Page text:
Thought I’d share the first draft of an essay for a sociology class I am taking:



James Adams first mentioned “The American Dream” in 1931, he wrote “That dream of a land in which life should be better and richer and fuller for everyone, with opportunity for each according to ability or achievement. It is a difficult dream for the European upper classes to interpret adequately, and too many of us ourselves have grown weary and mistrustful of it. It is not a dream of motor cars and high wages merely, but a dream of social order in which each man and each woman shall be able to attain to the fullest stature of which they are innately capable, and be recognized by others for what they are, regardless of the fortuitous circumstances of birth or position.” From a functionalist sociological perspective we see that society is one interconnected “entity.”  In that interconnectedness each branch affects all other branches.  One key to ensuring the American Dream for all is education.  I propose this means that lack of education is a social problem 

Kornblum and Julian (2007) argue that social problems are issues related to society that impact upon our quality of life.  If enough people agree then an issue is a social problem.  They also argue that social problems seldom exist in isolation.  Lack of education arguably can lead to many social problems.  Poor education can lead to crime, poverty, drug use and sexual risk taking. America as a whole is failing their citizens when it comes to education.  Andrew Coulson (2005) writes “The notion that America’s public school problems are confined to inner cities, and that our wealthy suburbs produce world-beating high school graduates is a myth. It’s time we resolve to do better.” President Bush coined the term “No child left behind.”  The U.S. department of education website states “The No Child Left Behind Act of 2001 (NCLB) reauthorized the Elementary and Secondary Education Act (ESEA) — the main federal law affecting education from kindergarten through high school.  Proposed by President Bush shortly after his inauguration, NCLB was signed into law on January 8th, 2002.  NCLB is built on four principles: accountability for results, more choices for parents, greater local control and flexibility, and an emphasis on doing what works based on scientific research. “Perhaps education is being recognized as a social problem?

Sexual risk taking is prevalent amongst the poorly educated.  John Stoltenberg in his study “Of Microbes and Manhood” mentions how poor education has led to a culture of misinformation.  Non vaginal sexual interaction becomes “safe” and disease free.  Contraceptives also are deemed less masculine.  In a culture where education is frowned upon, and stupidity is embraced, sexual interaction has become one of fear and kept in hushed silence.  The sheer outrage produced by Janet Jackson’s nipple on live television only serves to demonstrate the sheer cultural fear of sex, sexuality and actually educating people.  The government currently pays schools to promote abstinence based programs.  “Friedrichs is aghast that New York City schools only require 10 hours of HIV/AIDS prevention education.” (Bussel, 2005). Tax dollars are given to places that do not provide adequate sexual education.  “Mentioning teens and sex in the same sentence, if you’re not condemning them, often has negative consequences. Judith Levine, whose book Harmful to Minors (University of Minnesota Press, 2002) argued that children and teens can enjoy sexual pleasure safely, received death threats, and Surgeon General Joycelyn Elders was let go in 1994 after she advocated that masturbation be taught in schools.” (Bussel, 2005).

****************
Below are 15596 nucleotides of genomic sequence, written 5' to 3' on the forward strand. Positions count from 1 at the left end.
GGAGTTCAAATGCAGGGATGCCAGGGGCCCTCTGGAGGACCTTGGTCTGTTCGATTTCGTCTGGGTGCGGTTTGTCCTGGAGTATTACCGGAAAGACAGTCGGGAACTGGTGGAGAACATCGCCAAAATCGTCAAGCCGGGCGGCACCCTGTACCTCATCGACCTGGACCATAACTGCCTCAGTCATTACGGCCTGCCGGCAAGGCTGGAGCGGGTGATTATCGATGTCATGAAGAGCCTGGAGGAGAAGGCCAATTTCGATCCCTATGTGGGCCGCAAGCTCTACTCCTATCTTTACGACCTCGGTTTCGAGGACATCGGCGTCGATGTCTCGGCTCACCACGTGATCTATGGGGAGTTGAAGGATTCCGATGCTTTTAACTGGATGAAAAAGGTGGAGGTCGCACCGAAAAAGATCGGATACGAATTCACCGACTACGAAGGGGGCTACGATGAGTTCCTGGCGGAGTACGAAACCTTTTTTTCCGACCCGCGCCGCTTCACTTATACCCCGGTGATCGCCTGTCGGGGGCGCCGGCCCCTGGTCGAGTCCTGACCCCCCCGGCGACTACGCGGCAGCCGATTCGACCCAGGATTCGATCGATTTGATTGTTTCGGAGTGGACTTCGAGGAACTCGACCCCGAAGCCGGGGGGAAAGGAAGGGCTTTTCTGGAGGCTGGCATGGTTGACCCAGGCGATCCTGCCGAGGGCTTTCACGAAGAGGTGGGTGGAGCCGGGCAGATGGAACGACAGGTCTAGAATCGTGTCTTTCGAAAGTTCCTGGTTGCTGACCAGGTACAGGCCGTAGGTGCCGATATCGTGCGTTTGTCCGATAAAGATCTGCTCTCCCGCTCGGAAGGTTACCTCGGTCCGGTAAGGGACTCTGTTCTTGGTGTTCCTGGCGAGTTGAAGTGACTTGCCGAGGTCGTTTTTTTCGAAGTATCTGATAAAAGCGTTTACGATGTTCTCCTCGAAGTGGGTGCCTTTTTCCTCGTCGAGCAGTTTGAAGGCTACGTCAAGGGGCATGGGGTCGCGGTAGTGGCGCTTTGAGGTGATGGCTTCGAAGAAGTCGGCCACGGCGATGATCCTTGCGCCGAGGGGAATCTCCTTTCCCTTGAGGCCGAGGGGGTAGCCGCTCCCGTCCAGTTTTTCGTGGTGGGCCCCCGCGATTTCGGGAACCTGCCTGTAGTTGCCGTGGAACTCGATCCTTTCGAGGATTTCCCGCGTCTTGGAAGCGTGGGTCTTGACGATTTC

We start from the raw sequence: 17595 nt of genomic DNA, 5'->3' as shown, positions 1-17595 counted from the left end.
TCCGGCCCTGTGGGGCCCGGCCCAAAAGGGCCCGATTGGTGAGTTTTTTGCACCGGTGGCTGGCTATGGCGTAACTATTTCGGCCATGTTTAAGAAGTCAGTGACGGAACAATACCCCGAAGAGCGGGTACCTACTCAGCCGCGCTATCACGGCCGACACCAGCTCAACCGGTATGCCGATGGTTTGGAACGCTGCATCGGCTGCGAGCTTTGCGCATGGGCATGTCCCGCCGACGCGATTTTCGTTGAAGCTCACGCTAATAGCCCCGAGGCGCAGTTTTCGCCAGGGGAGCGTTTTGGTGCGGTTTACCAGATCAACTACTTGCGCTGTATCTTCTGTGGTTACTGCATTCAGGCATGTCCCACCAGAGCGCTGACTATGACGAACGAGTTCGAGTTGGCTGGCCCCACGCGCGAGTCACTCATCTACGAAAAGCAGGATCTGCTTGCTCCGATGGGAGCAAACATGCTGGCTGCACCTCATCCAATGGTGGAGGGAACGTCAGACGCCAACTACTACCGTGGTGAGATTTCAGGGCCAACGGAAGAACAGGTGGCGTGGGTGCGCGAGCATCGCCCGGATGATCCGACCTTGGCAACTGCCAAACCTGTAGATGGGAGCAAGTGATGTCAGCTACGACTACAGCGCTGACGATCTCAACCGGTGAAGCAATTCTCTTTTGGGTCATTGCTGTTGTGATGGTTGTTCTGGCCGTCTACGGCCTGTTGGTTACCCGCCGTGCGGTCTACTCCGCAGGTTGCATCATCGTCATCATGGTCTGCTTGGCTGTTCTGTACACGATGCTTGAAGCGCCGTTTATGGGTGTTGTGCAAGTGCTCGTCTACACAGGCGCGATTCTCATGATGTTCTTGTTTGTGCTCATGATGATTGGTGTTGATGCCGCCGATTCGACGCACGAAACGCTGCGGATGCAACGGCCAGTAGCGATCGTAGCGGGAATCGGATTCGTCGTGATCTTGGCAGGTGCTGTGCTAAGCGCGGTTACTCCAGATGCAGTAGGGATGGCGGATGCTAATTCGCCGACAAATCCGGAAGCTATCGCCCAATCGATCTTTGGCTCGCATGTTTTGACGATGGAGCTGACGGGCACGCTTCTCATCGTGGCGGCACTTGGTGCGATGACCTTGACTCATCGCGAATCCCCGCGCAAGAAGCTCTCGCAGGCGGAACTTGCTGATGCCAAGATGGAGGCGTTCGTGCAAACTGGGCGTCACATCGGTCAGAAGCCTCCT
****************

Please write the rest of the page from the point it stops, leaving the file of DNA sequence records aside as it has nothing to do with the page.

Poor education is arguably at the heart of many great American social problems. A culture that embraces stupidity and frowns upon intelligence helps this social problem grow. Teachers, instead of being elevated to a position of social greatness are devalued and underpaid. Teaching is seen as something you are called to do, much like a priest, not as a viable career path. Education and lack of it, can lead to so many social problems. Crime, poverty, sexual attitudes and practices all of these things are effected by education.  Without education the poor remain poor; criminal are unable to read and write and sexual misinformation leads to unwanted pregnancy and disease. If America and Americans really are to live the American dream the cycle of poor education must stop. For the sake of America“No Child Left Behind” must no longer remain as empty words.


Bussel, Rachel retrieved February 10 2008 from http://villagevoice.com

Coulson, Andrew (2005), A fair comparison: U.S. students lag in math and science, retrieved February 19 2008 from http://www.mackinac.org/pubs/mer/article.aspx?ID=7036

Kornblum, William  and Julian, Joseph (2007), Research on Social Problems

The U.S. department of education (2008), retrieved February 19 2008 from http://answers.ed.gov/cgi-bin/education.cfg/php/enduser/std_adp.php?p_faqid=4



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